Seal Selection Guide:
At first glance, there are almost as many seal designs as there are applications. In practice there are only a few principles to apply to any application design and thereafter the constraints of material choice, production technique and acceptable cost designate a suitable type of seal. Refinements to various aspects of seal geometry, material properties and housing designs can however have a significant effect on the performance and capability of the seal.
Claron as a manufacturer of hydraulic pressure seals in a huge variety of designs and materials ensure that the products offered are based upon the sound knowledge of performance and suitability for any given application, rather than upon the limitations of availability.
Whatever the demand and complexity of the required sealing system every seal has the same basic function, to prevent or minimise leakage between the two parts.
When selecting a seal a series of requirements are made by those using seals and these should be given consideration before final selection is made.
- Environmental Serviceability
- Simple Installation
- Operational Reliability
- Tolerance to the sealing media
- Frictional requirements
- Ability to function within a temperature range
- Good sealing at high and low pressures
- Resistance to extrusion between mating parts
Consideration and evaluation of these demands within the seals operating conditions is important as are the influencing factors of pressure, temperature, speed, and surface finish.
Influencing Factos, Effect of pressure:
between toleranced machined parts at the non pressure side of the seal. When the gap is too large the heel of the seal will show “nibbling” and result in premature seal failure. This extrusion will increase if the seal is in a condition of side loading. To minimise extrusion whilst maintaining reasonable machining tolerances seals fitted with anti-extrusion wear rings should be selected. The use of bearing rings will also reduce potential maximum extrusion gaps. Permissible extrusion gaps / pressure graphs are shown for all piston and rod seals within this catalogue.
Effect of temprature:
The operating temperature of the sealing media affects the choice of sealing materials. Normal operating temperatures are usually between 80°C and sometimes 100°C. The optimum functional temperature for seals and oil stability is between 40°C and 50°C. At low temperatures the seal material will stiffen and may become brittle although it will relax as the temperature rises. With high temperatures the seal material will become more elastic and lose compression set. The higher temperatures will also reduce the viscosity of the oil resulting in accelerated wear of the seals. For PTFE seals the effect of temperature will be based on the seals energiser.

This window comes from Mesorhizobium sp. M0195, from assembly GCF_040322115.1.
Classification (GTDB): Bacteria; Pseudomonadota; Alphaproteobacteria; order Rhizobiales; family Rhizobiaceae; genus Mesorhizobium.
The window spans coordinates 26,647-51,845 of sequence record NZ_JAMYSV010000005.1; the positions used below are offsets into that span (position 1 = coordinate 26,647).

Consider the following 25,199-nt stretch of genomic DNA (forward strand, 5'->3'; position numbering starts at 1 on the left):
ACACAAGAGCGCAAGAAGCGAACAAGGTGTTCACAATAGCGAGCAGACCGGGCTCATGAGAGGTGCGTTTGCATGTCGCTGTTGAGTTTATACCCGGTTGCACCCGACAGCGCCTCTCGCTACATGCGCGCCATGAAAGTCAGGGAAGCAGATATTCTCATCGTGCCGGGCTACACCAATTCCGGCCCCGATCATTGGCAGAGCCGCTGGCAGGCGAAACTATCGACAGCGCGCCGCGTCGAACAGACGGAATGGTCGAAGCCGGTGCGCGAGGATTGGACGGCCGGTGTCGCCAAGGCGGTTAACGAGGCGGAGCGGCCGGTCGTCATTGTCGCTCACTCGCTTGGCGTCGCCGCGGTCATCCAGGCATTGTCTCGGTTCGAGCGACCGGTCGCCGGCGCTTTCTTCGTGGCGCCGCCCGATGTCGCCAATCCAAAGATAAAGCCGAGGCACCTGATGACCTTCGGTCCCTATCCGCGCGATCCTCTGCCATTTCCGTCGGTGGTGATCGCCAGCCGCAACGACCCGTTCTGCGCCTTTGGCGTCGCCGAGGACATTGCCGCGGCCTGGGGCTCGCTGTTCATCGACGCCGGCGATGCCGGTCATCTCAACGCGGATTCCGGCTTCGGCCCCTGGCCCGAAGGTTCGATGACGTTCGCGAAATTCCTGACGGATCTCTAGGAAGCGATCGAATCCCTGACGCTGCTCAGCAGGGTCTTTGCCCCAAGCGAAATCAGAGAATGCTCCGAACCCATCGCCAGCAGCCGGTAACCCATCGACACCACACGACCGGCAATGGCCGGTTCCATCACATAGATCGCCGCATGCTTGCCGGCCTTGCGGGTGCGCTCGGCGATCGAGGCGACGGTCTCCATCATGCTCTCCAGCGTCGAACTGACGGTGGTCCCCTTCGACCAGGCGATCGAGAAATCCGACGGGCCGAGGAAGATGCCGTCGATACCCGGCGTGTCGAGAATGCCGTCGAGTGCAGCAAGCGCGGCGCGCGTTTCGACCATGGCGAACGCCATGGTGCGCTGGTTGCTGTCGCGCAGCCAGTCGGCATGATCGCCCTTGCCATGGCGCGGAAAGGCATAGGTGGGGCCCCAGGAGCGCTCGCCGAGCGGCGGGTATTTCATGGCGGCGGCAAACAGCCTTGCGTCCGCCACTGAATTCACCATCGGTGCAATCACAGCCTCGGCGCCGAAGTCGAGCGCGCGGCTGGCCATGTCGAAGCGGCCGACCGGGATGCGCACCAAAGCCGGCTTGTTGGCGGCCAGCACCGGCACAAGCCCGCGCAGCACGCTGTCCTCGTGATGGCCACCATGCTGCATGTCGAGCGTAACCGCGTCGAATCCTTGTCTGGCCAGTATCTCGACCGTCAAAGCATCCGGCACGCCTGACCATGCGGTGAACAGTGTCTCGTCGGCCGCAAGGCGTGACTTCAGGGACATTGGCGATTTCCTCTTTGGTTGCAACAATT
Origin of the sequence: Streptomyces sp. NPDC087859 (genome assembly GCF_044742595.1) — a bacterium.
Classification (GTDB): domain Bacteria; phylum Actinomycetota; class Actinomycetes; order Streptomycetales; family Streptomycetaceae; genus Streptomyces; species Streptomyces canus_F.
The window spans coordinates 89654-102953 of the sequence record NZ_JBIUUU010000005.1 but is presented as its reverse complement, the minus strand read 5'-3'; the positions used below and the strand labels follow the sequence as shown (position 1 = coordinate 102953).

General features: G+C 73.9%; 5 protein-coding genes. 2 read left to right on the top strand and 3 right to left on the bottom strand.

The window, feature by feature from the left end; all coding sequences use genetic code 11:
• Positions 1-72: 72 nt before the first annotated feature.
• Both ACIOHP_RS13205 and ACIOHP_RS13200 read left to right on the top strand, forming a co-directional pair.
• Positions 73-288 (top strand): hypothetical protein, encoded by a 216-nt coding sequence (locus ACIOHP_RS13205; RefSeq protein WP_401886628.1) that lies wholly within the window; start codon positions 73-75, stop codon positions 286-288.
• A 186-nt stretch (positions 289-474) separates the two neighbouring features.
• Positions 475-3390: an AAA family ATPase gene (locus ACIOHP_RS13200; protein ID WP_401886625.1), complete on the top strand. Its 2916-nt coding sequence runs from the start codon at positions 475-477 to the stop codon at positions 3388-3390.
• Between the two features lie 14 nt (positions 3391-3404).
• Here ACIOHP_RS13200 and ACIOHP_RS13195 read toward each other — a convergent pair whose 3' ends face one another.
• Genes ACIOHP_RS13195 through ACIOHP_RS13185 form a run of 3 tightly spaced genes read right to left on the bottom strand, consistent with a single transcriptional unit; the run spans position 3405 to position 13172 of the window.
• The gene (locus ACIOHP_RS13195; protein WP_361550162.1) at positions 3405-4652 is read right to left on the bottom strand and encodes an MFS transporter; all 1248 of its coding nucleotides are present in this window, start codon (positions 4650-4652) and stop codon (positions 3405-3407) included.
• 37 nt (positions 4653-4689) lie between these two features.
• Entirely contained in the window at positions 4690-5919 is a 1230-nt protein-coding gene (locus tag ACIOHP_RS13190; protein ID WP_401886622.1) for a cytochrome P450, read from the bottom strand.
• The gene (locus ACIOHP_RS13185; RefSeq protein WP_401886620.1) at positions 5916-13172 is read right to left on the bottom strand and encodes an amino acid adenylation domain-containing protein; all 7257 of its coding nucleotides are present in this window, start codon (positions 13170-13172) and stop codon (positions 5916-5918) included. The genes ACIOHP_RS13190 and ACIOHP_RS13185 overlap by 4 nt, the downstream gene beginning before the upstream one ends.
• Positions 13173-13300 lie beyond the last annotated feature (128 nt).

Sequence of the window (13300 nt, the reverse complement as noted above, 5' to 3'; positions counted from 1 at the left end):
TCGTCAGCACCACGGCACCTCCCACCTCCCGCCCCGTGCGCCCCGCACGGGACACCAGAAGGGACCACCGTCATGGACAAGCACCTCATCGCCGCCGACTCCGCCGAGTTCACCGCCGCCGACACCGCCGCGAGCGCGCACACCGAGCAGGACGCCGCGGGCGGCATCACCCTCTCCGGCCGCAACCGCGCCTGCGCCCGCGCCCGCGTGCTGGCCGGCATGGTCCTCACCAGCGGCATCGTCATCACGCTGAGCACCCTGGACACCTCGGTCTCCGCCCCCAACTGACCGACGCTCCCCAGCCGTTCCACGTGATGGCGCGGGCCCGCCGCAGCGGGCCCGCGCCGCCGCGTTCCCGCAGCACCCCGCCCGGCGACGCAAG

Effect of velocity:
Seals ride on a film of lubricant between the seal lip and moving surface. The fluid is drawn under by movement and is known as hydrodynamic drag. Friction will depend upon the thickness of this lubricating film which will be squeezed to its minimum thickness when there is no movement, and creates stiction. Frictional force begins to decrease with an increase in velocity as more lubricating fluid is then drawn between the seal and moving surface. There is a point reached with increasing velocity that the frictional force again rises and the seal will begin to wear. PTFE seals have an extremely low coefficient of friction when moving on other surfaces and may be a possible exception to this rule.
Effect of surface Finish:
The operating life of a seal is greatly influenced by the considerations of the dynamic surface and the method used to produce this surface texture. For instance honing and roller burnishing may give the same surface finish value but the surface profile would differ. The aim of all types of surface finish is to provide a surface which causes the minimum wear to the seal. Rod seals because of their position in the sealing system are prone to contaminants entering from the atmosphere and therefore rods should have a surface resistance to corrosion and similar to the best hard chrome. The static surfaces of the seal housing are important as the sealing media may pass over the seal if not within the recommended surface finish. Figure 2 shows a diagrammatic representation of average roughness value Ra.
The average roughness Ra (CLA an abbreviation of centre line average height) is the arithmetic and geometric average value of the profile variation in Y direction from the middle line within the reference length L
The optimum values of surface roughness for various seal types is summarised below:-
PTFE Seals optimum Ra : 0.1 – 0.25 µm
Above 0.3µm :Effect dependant upon Rsk (skewness)
Rsk -1: Higher leakage, little wear
Rsk < -1: High friction and wear
Below 0.1µm : Friction and wear increases
Rubber Seals Dynamic optimum Ra : 0.1 – 0.25 µm upto 0.4 µm : Slight increase in wear
above 0.4 µm : Wear leakage and friction increase
below 0.05 µm : High friction and wear
Rubber Seals Static optimum Ra :< 0.8 µm
Polyurethane Seals optimum Ra: <0.25 µm above 0.3 µm : Expect high wear and leakage
Axial scores : Do not effect seal performance if less than
0.05 µm in depth
Effect of contamination:
Contamination within the system can occur due to inadequate cleaning of parts before assembly or/and due to operational debris from the seal and bearings. With levels of contamination more intensive around the seal area than in the system generally. The effect of contamination is that of seal wear and damage usually in the form of axial scores. The extent of probability of leakage will depend upon seal materials with PTFE being more prone to leakage when scored. Containments may also lodge under the sealing lip allowing a leak path.